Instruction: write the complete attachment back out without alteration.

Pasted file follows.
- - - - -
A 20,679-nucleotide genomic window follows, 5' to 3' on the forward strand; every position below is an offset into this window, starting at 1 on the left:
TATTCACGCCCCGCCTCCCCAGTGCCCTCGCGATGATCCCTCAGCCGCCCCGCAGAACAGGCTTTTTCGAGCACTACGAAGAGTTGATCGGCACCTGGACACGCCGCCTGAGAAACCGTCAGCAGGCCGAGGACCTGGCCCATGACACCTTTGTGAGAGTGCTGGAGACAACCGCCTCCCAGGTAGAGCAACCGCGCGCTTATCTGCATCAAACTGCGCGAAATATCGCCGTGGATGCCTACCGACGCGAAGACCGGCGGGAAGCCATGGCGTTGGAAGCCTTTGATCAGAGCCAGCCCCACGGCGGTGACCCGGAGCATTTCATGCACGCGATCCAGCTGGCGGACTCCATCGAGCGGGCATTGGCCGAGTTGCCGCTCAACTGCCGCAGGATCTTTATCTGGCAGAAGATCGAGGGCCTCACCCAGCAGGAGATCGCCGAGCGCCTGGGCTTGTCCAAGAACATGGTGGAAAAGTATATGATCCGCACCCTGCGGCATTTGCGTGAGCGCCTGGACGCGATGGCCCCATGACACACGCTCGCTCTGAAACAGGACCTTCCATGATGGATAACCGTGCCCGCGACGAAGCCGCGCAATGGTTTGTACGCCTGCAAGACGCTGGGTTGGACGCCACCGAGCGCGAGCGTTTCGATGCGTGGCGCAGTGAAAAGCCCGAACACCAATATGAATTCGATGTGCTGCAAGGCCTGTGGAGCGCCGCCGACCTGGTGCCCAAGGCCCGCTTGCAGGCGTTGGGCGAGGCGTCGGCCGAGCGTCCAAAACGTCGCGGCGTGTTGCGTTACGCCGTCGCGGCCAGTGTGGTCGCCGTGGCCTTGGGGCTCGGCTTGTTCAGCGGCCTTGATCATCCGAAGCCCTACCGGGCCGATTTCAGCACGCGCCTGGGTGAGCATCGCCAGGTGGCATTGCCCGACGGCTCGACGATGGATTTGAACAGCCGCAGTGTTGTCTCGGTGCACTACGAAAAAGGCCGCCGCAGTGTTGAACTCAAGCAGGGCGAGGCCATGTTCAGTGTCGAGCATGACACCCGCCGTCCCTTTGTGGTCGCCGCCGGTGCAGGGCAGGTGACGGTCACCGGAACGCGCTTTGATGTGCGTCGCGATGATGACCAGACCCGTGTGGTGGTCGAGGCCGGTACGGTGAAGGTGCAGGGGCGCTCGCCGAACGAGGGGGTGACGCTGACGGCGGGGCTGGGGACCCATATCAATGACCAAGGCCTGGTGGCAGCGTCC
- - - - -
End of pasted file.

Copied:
A 20,679-nucleotide genomic window follows, 5' to 3' on the forward strand; every position below is an offset into this window, starting at 1 on the left:
TATTCACGCCCCGCCTCCCCAGTGCCCTCGCGATGATCCCTCAGCCGCCCCGCAGAACAGGCTTTTTCGAGCACTACGAAGAGTTGATCGGCACCTGGACACGCCGCCTGAGAAACCGTCAGCAGGCCGAGGACCTGGCCCATGACACCTTTGTGAGAGTGCTGGAGACAACCGCCTCCCAGGTAGAGCAACCGCGCGCTTATCTGCATCAAACTGCGCGAAATATCGCCGTGGATGCCTACCGACGCGAAGACCGGCGGGAAGCCATGGCGTTGGAAGCCTTTGATCAGAGCCAGCCCCACGGCGGTGACCCGGAGCATTTCATGCACGCGATCCAGCTGGCGGACTCCATCGAGCGGGCATTGGCCGAGTTGCCGCTCAACTGCCGCAGGATCTTTATCTGGCAGAAGATCGAGGGCCTCACCCAGCAGGAGATCGCCGAGCGCCTGGGCTTGTCCAAGAACATGGTGGAAAAGTATATGATCCGCACCCTGCGGCATTTGCGTGAGCGCCTGGACGCGATGGCCCCATGACACACGCTCGCTCTGAAACAGGACCTTCCATGATGGATAACCGTGCCCGCGACGAAGCCGCGCAATGGTTTGTACGCCTGCAAGACGCTGGGTTGGACGCCACCGAGCGCGAGCGTTTCGATGCGTGGCGCAGTGAAAAGCCCGAACACCAATATGAATTCGATGTGCTGCAAGGCCTGTGGAGCGCCGCCGACCTGGTGCCCAAGGCCCGCTTGCAGGCGTTGGGCGAGGCGTCGGCCGAGCGTCCAAAACGTCGCGGCGTGTTGCGTTACGCCGTCGCGGCCAGTGTGGTCGCCGTGGCCTTGGGGCTCGGCTTGTTCAGCGGCCTTGATCATCCGAAGCCCTACCGGGCCGATTTCAGCACGCGCCTGGGTGAGCATCGCCAGGTGGCATTGCCCGACGGCTCGACGATGGATTTGAACAGCCGCAGTGTTGTCTCGGTGCACTACGAAAAAGGCCGCCGCAGTGTTGAACTCAAGCAGGGCGAGGCCATGTTCAGTGTCGAGCATGACACCCGCCGTCCCTTTGTGGTCGCCGCCGGTGCAGGGCAGGTGACGGTCACCGGAACGCGCTTTGATGTGCGTCGCGATGATGACCAGACCCGTGTGGTGGTCGAGGCCGGTACGGTGAAGGTGCAGGGGCGCTCGCCGAACGAGGGGGTGACGCTGACGGCGGGGCTGGGGACCCATATCAATGACCAAGGCCTGGTGGCAGCGTCC